How long has it been since you’ve stumbled on the book of Habakkuk? I hope, if not recently, you’ll revisit it soon. Habakkuk is a rich (but short) book that is very unique among the prophetic books of the Old Testament.
Usually we would see a prophet speaking on behalf of God to the people. In Habakkuk we see a prophet speaking on behalf of the people to God. Habakkuk has a complaint. He wants to know why God is allowing injustice to be done among his people. He wants to know if God even hears his cries or if God cares at all. Habakkuk was a very bold prophet.
God’s response is jarring. Not only will God not do what Habakkuk wants on Habakkuk’s time, he is going to do the opposite. God is going to rise up very bad people to come and route Habakkuk’s people. That’s bad news.
Habakkuk complains once more but God responds by telling Habakkuk that justice will be done and God will eventually crush his enemies. Habakkuk then responds in chapter 3 with a prayer/song. All of a sudden, Habakkuk goes from complaint to praise in just a few short chapters.
What follows in chapter 3 is, in my opinion, one of the most awesome songs in Scripture. Reading it recently also can serve to remind us of some things that should mark our worship. While many things can be gleaned from Habakkuk 3, here are just a few reminders Habakkuk gives us about worship:
God is the Focus
This may evoke a “duh” response but this is something we need to be reminded often. We know God ought to be the focus of our worship but it is incredibly easy to take our focus off of God. In a consumeristic culture we might tend to focus more on whether we enjoy or like the worship experience. We might become preference-driven in our worship to the point where worship isn’t happening at all.
Habakkuk spends the entirety of the song talking about who God is and what He has done. Habakkuk’s posture is nothing short of awe in the God of glory. Habakkuk retells and recalls deeds done by this Divine-Warrior who is sovereign and mighty and he can’t help but praise Him.
Desire to See God’s Splendor
At the beginning of the book, Habakkuk desired God to come and wipe out his enemies. After his encounter with God, Habakkuk’s desire is for God’s splendor to be magnified (whilst wiping out his enemies).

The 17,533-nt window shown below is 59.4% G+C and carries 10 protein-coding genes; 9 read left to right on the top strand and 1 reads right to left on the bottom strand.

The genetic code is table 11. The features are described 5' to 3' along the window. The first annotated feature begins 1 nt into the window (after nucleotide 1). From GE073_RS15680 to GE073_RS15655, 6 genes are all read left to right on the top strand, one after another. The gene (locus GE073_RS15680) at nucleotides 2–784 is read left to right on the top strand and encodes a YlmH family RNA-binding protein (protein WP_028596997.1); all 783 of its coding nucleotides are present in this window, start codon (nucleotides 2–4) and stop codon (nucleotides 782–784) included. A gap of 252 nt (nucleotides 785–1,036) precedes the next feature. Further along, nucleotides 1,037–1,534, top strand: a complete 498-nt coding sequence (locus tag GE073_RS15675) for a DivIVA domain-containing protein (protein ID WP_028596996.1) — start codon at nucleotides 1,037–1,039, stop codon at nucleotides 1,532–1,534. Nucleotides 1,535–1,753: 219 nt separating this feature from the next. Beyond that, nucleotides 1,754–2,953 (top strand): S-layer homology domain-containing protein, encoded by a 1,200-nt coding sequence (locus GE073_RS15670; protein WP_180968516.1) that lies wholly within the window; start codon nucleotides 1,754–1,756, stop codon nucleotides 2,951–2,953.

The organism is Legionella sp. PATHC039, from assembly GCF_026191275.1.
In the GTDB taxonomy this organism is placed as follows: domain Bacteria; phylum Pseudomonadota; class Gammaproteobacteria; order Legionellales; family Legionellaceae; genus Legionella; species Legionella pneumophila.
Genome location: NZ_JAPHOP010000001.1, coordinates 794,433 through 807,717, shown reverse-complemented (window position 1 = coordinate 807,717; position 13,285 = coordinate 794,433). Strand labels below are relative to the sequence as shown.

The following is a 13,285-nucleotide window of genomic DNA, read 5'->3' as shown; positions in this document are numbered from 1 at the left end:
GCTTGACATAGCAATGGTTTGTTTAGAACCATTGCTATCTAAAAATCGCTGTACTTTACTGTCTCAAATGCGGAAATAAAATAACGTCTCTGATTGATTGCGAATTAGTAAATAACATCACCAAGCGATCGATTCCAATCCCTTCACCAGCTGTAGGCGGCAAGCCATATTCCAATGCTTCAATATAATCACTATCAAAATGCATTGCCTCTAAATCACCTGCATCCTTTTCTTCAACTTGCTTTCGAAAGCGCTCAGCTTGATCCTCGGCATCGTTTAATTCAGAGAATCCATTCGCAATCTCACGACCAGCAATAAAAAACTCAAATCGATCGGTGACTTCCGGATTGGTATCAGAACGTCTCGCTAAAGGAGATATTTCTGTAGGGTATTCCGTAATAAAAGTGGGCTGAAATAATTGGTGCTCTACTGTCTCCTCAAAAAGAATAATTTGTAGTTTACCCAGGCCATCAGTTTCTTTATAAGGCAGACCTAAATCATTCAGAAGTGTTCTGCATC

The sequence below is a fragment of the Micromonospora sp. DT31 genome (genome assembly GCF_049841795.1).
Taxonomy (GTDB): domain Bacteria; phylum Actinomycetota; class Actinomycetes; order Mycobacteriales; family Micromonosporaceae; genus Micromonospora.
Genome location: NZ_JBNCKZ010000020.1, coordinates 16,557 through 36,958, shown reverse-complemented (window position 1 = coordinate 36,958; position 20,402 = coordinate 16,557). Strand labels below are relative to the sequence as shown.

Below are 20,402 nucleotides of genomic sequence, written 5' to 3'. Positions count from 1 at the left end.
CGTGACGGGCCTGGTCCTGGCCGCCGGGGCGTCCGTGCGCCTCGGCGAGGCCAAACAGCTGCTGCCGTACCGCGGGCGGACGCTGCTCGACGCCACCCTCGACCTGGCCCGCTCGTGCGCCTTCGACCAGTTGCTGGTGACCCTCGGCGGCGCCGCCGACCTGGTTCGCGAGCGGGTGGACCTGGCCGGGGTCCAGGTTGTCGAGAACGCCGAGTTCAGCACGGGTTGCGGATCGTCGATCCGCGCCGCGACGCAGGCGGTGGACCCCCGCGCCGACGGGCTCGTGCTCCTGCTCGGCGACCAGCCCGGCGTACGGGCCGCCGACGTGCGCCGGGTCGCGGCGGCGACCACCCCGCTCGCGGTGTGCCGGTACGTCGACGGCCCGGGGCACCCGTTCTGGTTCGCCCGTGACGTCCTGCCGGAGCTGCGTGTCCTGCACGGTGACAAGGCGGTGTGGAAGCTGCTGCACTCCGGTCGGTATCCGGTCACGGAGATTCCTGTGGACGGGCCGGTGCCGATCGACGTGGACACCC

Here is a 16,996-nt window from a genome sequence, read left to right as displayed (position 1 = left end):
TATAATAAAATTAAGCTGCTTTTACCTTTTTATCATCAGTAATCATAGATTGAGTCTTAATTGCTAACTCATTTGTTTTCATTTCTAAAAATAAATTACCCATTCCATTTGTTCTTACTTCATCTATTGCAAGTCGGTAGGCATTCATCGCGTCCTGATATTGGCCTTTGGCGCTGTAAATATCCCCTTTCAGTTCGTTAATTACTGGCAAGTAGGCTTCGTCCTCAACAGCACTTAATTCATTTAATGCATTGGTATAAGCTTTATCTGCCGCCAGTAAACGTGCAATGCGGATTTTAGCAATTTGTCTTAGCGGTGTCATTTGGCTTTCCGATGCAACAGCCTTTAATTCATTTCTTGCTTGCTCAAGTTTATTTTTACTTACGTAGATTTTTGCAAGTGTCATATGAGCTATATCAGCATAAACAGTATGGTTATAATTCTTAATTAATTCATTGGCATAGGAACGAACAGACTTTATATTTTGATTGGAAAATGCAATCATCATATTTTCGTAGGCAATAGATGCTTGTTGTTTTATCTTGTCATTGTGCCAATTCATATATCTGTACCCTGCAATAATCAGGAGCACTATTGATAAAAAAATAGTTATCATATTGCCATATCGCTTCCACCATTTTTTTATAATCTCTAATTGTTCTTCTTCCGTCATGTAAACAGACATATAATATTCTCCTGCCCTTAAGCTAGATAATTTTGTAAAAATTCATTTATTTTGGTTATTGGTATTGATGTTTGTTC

What is our desire in worship? We come to an “event” on Sundays but our focus and desire may be in something else. We have encountered many difficult things in our week leading up to Sunday and we are dreading some things we may be facing in the coming week. In that time of worship with Christ’s body do we desire relief or God’s glory and splendor?
Habakkuk wanted God’s might to be known to all men, may that be the desire of our hearts when we worship Him alone.
Obviously it’s biblical because it’s in the Bible. What I mean is that Habakkuk recalls and recites deeds done by God that are told by Scripture. He begins in verse 2 by saying he has heard the report about God and He wishes for God to operate in the same manner He did when He rescued the Hebrews in the Exodus. He continues by recalling all kinds of mighty deeds learned from Scripture.
In the same way our worship must be Biblically driven and informed.
It’s amazing the transformation that happens in Habakkuk’s posture from chapter 1 to chapter 3. Not only is there a shift between chapters, there’s a shift in Habakkuk’s tone during the prayer/song.
In verses 2-15 Habakkuk sang/prayed about God’s power made visible in the past. In verses 16-19 he sings a song of joy, even when the simplest sign of God’s favor (food on the table) seem to be absent. He is afraid but he finds his joy in God, His sovereignty, and His providence.
Worship should change us. If we are encountered by the same God Habakkuk speaks of, we will be transformed. We will leave different than we were when we came. If we aren’t transformed, we aren’t worshipping.
It is Congregational
As is evidenced by the first verse and last part of verse 19, this song was meant to be sung amongst God’s people. Worship music in Scripture is overwhelmingly congregational and this song is no exception.
When we sing together to God, we are displaying our unity, we are reminding each other of God’s glorious gospel of grace and His mighty deeds, and we edify one another.
It shows us it’s possible to worship when inconvenient
Holding out hope in this situation Habakkuk finds himself in could not have been easy. God personally gave him news he didn’t want to hear, yet this didn’t stop him from worshipping and praising God.
There will be times we don’t feel like singing or hearing a sermon or praying. Habakkuk shows us it is possible to worship in Spirit and in Truth when it isn’t convenient or comfortable because no matter our situation, God is still deserving of all praise and adoration.
Let’s dwell on the mighty deeds of our sovereign God and we will be transformed so that we can say with Habakkuk:
“Though the fig tree should not blossom, nor fruit be on the vines, the produce of the olive fail and the fields yield no food, the flock be cut off from the fold and there be no herd in the stalls, yet I will rejoice in the Lord; I will take joy in the God of my salvation. God, the Lord, is my strength; he makes my feet like the deer's; he makes me tread on my high places” (Habakkuk 3:17-19, ESV)